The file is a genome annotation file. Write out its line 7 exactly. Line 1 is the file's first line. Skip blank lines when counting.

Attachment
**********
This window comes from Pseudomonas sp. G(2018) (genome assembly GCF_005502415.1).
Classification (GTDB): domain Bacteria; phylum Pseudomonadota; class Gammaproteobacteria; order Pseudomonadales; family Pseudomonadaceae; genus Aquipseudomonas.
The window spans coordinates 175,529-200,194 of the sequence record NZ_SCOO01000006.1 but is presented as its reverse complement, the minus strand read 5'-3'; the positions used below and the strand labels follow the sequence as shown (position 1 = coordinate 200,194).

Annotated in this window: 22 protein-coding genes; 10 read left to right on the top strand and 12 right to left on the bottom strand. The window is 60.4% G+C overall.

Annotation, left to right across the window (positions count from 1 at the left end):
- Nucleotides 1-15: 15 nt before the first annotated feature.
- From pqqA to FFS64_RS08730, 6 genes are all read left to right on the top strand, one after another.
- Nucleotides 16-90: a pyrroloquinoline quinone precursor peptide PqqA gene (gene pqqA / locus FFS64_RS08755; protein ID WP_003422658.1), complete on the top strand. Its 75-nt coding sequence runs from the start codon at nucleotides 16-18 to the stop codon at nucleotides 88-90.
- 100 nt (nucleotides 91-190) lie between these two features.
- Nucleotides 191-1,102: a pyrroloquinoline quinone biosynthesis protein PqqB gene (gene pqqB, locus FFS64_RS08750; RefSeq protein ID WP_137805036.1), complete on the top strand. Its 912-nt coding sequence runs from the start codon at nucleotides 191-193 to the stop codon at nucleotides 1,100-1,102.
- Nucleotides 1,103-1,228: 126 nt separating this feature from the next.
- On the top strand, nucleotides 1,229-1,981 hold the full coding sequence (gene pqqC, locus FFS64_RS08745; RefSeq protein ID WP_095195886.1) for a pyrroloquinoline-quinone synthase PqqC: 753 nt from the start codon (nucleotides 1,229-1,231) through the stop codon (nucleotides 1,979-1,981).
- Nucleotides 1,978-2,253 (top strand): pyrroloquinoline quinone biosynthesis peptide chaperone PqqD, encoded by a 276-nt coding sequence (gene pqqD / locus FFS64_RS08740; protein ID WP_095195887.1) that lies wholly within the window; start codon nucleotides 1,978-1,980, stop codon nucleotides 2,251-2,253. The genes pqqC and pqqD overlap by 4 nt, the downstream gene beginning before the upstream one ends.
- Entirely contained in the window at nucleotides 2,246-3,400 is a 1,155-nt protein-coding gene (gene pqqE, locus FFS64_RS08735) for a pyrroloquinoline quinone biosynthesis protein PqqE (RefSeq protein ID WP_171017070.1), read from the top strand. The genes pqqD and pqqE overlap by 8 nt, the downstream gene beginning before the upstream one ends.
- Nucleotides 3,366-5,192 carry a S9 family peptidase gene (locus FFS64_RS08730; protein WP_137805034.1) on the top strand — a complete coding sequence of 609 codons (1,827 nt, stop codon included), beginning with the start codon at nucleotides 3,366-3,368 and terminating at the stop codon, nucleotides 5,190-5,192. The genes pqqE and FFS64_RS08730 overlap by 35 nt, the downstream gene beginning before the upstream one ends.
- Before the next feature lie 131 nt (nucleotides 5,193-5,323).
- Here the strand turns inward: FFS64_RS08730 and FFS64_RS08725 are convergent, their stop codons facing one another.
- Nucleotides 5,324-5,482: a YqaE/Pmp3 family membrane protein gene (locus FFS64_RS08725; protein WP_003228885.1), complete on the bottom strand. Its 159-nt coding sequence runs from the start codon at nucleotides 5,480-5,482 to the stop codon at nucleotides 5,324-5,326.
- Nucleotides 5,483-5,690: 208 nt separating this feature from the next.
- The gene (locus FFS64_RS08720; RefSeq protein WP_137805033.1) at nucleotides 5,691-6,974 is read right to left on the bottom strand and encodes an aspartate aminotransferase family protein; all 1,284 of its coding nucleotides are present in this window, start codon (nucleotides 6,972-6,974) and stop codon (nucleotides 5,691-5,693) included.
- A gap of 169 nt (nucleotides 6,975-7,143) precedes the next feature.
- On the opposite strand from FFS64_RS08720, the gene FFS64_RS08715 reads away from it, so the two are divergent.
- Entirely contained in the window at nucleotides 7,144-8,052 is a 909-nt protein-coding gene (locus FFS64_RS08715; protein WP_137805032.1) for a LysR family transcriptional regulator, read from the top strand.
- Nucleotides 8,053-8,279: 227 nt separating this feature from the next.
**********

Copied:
- From pqqA to FFS64_RS08730, 6 genes are all read left to right on the top strand, one after another.